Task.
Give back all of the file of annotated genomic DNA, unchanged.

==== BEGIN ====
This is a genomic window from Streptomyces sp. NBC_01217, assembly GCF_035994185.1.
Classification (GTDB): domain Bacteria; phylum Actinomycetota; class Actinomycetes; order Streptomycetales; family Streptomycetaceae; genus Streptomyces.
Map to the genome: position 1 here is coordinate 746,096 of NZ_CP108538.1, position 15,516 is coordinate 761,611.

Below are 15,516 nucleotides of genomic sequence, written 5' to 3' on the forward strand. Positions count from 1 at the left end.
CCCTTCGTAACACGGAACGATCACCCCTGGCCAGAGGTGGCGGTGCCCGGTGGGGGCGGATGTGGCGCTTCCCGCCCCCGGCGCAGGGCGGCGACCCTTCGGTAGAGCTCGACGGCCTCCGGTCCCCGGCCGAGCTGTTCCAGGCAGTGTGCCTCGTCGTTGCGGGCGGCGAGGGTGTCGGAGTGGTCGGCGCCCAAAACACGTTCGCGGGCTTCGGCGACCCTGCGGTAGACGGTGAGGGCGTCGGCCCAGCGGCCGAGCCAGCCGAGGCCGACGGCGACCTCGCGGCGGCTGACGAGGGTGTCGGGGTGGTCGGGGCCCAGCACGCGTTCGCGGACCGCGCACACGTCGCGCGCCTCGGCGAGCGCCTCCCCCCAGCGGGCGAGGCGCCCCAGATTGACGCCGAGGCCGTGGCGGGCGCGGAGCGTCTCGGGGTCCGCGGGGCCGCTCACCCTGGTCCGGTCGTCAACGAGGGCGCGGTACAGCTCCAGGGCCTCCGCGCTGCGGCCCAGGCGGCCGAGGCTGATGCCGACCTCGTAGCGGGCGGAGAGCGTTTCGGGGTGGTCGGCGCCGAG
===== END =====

This is a genomic window from Streptomyces sp. NBC_01217, assembly GCF_035994185.1.
Classification (GTDB): domain Bacteria; phylum Actinomycetota; class Actinomycetes; order Streptomycetales; family Streptomycetaceae; genus Streptomyces.
Map to the genome: position 1 here is coordinate 746,096 of NZ_CP108538.1, position 15,516 is coordinate 761,611.

Below are 15,516 nucleotides of genomic sequence, written 5' to 3' on the forward strand. Positions count from 1 at the left end.
CCCTTCGTAACACGGAACGATCACCCCTGGCCAGAGGTGGCGGTGCCCGGTGGGGGCGGATGTGGCGCTTCCCGCCCCCGGCGCAGGGCGGCGACCCTTCGGTAGAGCTCGACGGCCTCCGGTCCCCGGCCGAGCTGTTCCAGGCAGTGTGCCTCGTCGTTGCGGGCGGCGAGGGTGTCGGAGTGGTCGGCGCCCAAAACACGTTCGCGGGCTTCGGCGACCCTGCGGTAGACGGTGAGGGCGTCGGCCCAGCGGCCGAGCCAGCCGAGGCCGACGGCGACCTCGCGGCGGCTGACGAGGGTGTCGGGGTGGTCGGGGCCCAGCACGCGTTCGCGGACCGCGCACACGTCGCGCGCCTCGGCGAGCGCCTCCCCCCAGCGGGCGAGGCGCCCCAGATTGACGCCGAGGCCGTGGCGGGCGCGGAGCGTCTCGGGGTCCGCGGGGCCGCTCACCCTGGTCCGGTCGTCAACGAGGGCGCGGTACAGCTCCAGGGCCTCCGCGCTGCGGCCCAGGCGGCCGAGGCTGATGCCGACCTCGTAGCGGGCGGAGAGCGTTTCGGGGTGGTCGGCGCCGAG